(CNN) - Rep. Peter DeFazio, D-Oregon, Thursday appeared to backtrack comments he made on CNN's "Parker Spitzer" Wednesday night claiming he'd been told President Obama pressured Democrats to vote for a controversial extension of Bush-era tax cuts, saying not passing them would be "the end of his presidency."
DeFazio's turnaround on the issue comes a few hours after the White House said the President "hasn't said anything remotely close to that." As a follow up, DeFazio is scheduled to appear Thursday on CNN's "Parker Spitzer" at 8 p.m. ET.
Asked about the comment he made Wednesday where he said the President was telling Democrats his presidency was hanging in the balance if the tax bill failed, Defazio said: "I didn't say 'telling Democrats" I said 'I heard, in a group of members talking, one member said, well, the President said this."
When told the White House denies the President had made any such comment, DeFazio said, "I don't know, I have no firsthand knowledge. Maybe that member was loosely interpreting what the President said, because certainly Joe Biden painted an apocalyptic scenario saying that pollsters were unanimous saying this would be a disaster and it would all be blamed on the Democrats if we didn't do this package. So maybe something like that was said and the member interpreted it that way. I have no direct knowledge and it was not the major thrust of my remarks."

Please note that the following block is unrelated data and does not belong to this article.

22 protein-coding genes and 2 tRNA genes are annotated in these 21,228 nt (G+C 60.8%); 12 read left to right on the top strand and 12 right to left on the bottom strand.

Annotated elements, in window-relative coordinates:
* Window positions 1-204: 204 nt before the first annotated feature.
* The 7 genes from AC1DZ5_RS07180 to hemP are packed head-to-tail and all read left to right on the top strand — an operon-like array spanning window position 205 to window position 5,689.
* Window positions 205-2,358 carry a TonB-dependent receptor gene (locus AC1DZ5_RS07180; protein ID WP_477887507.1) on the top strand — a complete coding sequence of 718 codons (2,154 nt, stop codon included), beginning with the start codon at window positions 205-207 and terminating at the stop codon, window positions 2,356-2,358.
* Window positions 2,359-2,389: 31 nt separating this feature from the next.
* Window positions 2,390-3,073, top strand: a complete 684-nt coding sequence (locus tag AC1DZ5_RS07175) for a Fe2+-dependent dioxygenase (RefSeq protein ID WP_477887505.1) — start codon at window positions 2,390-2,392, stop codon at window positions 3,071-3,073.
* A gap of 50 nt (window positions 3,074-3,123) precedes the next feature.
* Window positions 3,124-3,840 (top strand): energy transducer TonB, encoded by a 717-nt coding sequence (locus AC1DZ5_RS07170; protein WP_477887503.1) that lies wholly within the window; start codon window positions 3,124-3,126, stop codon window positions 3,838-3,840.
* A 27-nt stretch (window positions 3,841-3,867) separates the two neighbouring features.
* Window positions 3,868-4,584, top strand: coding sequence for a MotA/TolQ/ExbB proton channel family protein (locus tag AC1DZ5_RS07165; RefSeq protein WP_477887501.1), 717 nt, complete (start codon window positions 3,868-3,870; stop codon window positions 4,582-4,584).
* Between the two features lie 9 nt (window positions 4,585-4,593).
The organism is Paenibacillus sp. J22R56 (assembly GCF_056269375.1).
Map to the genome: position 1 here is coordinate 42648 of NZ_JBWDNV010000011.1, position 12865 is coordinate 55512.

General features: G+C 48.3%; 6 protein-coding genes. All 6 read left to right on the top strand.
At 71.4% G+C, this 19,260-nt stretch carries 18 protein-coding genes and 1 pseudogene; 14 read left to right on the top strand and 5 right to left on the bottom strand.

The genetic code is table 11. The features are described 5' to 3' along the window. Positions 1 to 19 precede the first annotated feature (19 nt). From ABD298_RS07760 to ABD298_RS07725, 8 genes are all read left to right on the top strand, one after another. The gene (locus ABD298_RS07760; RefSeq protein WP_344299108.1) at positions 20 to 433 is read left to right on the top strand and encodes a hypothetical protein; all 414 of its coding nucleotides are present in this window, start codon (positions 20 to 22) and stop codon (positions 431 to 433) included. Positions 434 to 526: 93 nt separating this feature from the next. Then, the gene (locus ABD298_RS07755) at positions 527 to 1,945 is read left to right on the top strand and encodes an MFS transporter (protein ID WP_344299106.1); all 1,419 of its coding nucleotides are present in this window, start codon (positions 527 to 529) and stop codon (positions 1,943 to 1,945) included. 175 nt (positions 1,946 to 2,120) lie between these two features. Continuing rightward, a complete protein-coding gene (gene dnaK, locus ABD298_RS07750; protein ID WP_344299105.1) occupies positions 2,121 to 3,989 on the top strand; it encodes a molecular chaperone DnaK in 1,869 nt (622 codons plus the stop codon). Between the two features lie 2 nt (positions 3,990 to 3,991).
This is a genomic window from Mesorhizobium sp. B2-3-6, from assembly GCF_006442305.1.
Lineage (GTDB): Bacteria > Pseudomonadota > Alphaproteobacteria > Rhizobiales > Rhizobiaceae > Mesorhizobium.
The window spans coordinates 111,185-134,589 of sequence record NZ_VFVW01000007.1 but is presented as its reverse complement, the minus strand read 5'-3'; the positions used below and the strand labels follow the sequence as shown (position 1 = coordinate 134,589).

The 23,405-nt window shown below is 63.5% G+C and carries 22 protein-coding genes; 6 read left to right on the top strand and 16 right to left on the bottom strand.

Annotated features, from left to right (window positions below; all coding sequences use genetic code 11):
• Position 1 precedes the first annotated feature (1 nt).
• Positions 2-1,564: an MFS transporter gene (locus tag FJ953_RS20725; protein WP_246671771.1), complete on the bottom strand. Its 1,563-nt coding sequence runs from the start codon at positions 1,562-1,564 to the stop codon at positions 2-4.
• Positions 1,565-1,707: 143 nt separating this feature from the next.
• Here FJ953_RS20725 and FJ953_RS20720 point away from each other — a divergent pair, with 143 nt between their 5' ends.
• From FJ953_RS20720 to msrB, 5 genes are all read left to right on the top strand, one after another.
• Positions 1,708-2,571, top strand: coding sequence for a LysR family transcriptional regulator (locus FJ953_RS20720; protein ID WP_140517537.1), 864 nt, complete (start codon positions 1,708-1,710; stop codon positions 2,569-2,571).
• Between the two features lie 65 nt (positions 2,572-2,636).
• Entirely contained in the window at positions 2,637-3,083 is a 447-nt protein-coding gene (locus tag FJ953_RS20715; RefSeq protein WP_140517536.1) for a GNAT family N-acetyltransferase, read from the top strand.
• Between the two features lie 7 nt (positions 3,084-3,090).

The controversy began in an interview with CNN's Eliot Spitzer Wednesday on "Parker Spitzer," DeFazio said "The White House is putting on tremendous pressure, making phone calls; the president's making phone calls saying that's the end of his presidency if he doesn't get this bad deal."
Asked by CNN's Kathleen Parker if he had personally received such a phone call, DeFazio said he had not, adding, "I won't name the members cause they said this to me, you know, not for public disclosure, I talked to one member who had that call."
DeFazio argued the plan would harm the administration, and called the deal with Republicans a "trap."
"I think this is potentially the end of his possibility of getting reelected if he gets this deal and it's a trap," DeFazio said. "It's a trap on social security and on progressivity in our tax system, and a tax on huge cuts to programs we care about because this adds half a trillion bucks to the deficit next year."
The White House on Thursday pushed back at DeFazio's remarks. "He [President Obama] hasn't said anything remotely close to that and he's never talked with DeFazio about the issue," White House spokesman Amy Brundage told CNN on Thursday.
On Wednesday, the Senate passed the $858 billion tax cut package, which includes a two-year extension of the Bush-era tax cuts set to expire December 31. The measure would also extend unemployment benefits for 13 months, cut the payroll tax by 2 percentage points for a year, restore the estate tax at a lower level and continue a series of other tax breaks. The measure, which passed the Senate with a vote tally of 81-19, now advances to the House of Representatives. The House will take up the bill Thursday, according to Majority Leader Steny Hoyer, D-Maryland.